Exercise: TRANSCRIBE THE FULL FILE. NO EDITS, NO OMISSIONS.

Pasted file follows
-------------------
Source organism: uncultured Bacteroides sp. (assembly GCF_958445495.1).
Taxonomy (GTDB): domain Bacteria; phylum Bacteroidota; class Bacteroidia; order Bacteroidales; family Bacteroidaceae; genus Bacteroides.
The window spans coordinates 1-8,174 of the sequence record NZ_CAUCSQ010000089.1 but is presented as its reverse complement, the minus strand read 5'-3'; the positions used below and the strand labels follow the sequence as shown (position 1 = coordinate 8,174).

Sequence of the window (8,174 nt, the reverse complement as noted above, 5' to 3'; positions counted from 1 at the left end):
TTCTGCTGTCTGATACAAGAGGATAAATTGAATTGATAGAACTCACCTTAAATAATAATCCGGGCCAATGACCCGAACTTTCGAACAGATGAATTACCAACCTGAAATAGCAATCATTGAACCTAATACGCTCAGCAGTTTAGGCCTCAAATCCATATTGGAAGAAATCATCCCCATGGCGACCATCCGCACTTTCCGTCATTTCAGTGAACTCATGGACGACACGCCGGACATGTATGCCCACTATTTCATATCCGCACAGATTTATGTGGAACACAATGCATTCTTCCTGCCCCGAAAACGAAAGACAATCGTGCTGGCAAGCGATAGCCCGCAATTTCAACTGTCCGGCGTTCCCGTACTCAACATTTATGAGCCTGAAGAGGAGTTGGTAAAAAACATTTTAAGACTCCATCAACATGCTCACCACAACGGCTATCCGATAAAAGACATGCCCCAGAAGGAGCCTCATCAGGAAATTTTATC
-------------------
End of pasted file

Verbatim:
Source organism: uncultured Bacteroides sp. (assembly GCF_958445495.1).
Taxonomy (GTDB): domain Bacteria; phylum Bacteroidota; class Bacteroidia; order Bacteroidales; family Bacteroidaceae; genus Bacteroides.
The window spans coordinates 1-8,174 of the sequence record NZ_CAUCSQ010000089.1 but is presented as its reverse complement, the minus strand read 5'-3'; the positions used below and the strand labels follow the sequence as shown (position 1 = coordinate 8,174).

Sequence of the window (8,174 nt, the reverse complement as noted above, 5' to 3'; positions counted from 1 at the left end):
TTCTGCTGTCTGATACAAGAGGATAAATTGAATTGATAGAACTCACCTTAAATAATAATCCGGGCCAATGACCCGAACTTTCGAACAGATGAATTACCAACCTGAAATAGCAATCATTGAACCTAATACGCTCAGCAGTTTAGGCCTCAAATCCATATTGGAAGAAATCATCCCCATGGCGACCATCCGCACTTTCCGTCATTTCAGTGAACTCATGGACGACACGCCGGACATGTATGCCCACTATTTCATATCCGCACAGATTTATGTGGAACACAATGCATTCTTCCTGCCCCGAAAACGAAAGACAATCGTGCTGGCAAGCGATAGCCCGCAATTTCAACTGTCCGGCGTTCCCGTACTCAACATTTATGAGCCTGAAGAGGAGTTGGTAAAAAACATTTTAAGACTCCATCAACATGCTCACCACAACGGCTATCCGATAAAAGACATGCCCCAGAAGGAGCCTCATCAGGAAATTTTATC